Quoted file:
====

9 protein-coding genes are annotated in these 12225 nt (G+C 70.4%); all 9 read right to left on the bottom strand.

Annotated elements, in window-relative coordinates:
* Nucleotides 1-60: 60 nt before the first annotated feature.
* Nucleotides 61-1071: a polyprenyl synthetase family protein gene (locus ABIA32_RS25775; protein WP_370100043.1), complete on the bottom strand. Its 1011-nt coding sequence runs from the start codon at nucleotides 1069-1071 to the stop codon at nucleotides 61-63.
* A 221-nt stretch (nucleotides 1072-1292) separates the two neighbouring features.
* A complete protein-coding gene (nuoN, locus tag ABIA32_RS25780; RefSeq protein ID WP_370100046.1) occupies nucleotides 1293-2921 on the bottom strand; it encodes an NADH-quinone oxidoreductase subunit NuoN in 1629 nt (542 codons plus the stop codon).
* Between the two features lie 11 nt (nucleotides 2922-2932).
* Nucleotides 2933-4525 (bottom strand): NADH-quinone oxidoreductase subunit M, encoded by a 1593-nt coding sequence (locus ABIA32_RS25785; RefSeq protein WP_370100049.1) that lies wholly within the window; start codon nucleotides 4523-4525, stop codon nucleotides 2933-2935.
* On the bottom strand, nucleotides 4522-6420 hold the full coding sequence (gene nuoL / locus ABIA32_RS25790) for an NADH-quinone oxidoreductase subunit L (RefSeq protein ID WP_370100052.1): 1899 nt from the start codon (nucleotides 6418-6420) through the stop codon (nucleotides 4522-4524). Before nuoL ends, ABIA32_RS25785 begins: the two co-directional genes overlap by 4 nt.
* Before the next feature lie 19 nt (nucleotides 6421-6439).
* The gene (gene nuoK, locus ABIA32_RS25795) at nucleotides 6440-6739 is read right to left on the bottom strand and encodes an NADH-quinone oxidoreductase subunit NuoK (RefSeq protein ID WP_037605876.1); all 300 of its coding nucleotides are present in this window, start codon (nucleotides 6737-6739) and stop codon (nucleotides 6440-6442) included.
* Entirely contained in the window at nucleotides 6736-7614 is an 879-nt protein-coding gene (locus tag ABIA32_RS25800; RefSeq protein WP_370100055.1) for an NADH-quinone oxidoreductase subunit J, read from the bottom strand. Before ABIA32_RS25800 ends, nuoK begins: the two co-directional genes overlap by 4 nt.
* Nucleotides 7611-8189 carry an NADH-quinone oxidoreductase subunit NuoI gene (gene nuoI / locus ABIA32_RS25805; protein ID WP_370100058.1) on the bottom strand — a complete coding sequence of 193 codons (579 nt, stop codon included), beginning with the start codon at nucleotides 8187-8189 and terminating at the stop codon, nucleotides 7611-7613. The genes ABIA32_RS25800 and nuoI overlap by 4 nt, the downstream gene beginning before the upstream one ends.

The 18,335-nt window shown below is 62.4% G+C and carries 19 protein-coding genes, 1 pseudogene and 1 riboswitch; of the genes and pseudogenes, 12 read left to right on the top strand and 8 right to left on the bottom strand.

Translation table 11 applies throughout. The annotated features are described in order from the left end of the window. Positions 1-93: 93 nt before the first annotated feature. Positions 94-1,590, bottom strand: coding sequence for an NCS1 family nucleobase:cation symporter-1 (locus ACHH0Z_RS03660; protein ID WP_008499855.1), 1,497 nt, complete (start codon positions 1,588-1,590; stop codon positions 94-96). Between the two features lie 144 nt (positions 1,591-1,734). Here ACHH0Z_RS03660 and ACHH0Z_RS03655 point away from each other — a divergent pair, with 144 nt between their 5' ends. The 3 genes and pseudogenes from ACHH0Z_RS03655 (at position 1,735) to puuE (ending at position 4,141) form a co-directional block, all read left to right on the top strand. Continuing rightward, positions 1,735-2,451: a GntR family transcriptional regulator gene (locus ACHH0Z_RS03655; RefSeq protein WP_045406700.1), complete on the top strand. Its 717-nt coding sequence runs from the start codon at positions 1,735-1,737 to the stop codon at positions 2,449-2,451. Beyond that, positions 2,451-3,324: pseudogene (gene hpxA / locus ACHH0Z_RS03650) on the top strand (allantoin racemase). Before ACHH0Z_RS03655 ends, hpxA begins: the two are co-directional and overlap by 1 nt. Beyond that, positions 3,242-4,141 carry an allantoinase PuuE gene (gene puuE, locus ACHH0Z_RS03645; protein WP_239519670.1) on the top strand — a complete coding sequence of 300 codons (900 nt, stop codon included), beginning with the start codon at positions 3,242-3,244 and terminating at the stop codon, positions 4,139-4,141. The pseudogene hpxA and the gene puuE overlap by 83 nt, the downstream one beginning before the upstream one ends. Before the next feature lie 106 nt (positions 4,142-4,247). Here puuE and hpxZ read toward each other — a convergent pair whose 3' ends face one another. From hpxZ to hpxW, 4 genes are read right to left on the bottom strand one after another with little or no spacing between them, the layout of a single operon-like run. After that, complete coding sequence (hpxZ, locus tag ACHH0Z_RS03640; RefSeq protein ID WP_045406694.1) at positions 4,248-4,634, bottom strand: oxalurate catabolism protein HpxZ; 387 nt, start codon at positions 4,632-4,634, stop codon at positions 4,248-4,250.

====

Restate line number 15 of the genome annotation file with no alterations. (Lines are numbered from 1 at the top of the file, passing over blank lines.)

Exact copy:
Translation table 11 applies throughout. The annotated features are described in order from the left end of the window. Positions 1-93: 93 nt before the first annotated feature. Positions 94-1,590, bottom strand: coding sequence for an NCS1 family nucleobase:cation symporter-1 (locus ACHH0Z_RS03660; protein ID WP_008499855.1), 1,497 nt, complete (start codon positions 1,588-1,590; stop codon positions 94-96). Between the two features lie 144 nt (positions 1,591-1,734). Here ACHH0Z_RS03660 and ACHH0Z_RS03655 point away from each other — a divergent pair, with 144 nt between their 5' ends. The 3 genes and pseudogenes from ACHH0Z_RS03655 (at position 1,735) to puuE (ending at position 4,141) form a co-directional block, all read left to right on the top strand. Continuing rightward, positions 1,735-2,451: a GntR family transcriptional regulator gene (locus ACHH0Z_RS03655; RefSeq protein WP_045406700.1), complete on the top strand. Its 717-nt coding sequence runs from the start codon at positions 1,735-1,737 to the stop codon at positions 2,449-2,451. Beyond that, positions 2,451-3,324: pseudogene (gene hpxA / locus ACHH0Z_RS03650) on the top strand (allantoin racemase). Before ACHH0Z_RS03655 ends, hpxA begins: the two are co-directional and overlap by 1 nt. Beyond that, positions 3,242-4,141 carry an allantoinase PuuE gene (gene puuE, locus ACHH0Z_RS03645; protein WP_239519670.1) on the top strand — a complete coding sequence of 300 codons (900 nt, stop codon included), beginning with the start codon at positions 3,242-3,244 and terminating at the stop codon, positions 4,139-4,141. The pseudogene hpxA and the gene puuE overlap by 83 nt, the downstream one beginning before the upstream one ends. Before the next feature lie 106 nt (positions 4,142-4,247). Here puuE and hpxZ read toward each other — a convergent pair whose 3' ends face one another. From hpxZ to hpxW, 4 genes are read right to left on the bottom strand one after another with little or no spacing between them, the layout of a single operon-like run. After that, complete coding sequence (hpxZ, locus tag ACHH0Z_RS03640; RefSeq protein ID WP_045406694.1) at positions 4,248-4,634, bottom strand: oxalurate catabolism protein HpxZ; 387 nt, start codon at positions 4,632-4,634, stop codon at positions 4,248-4,250.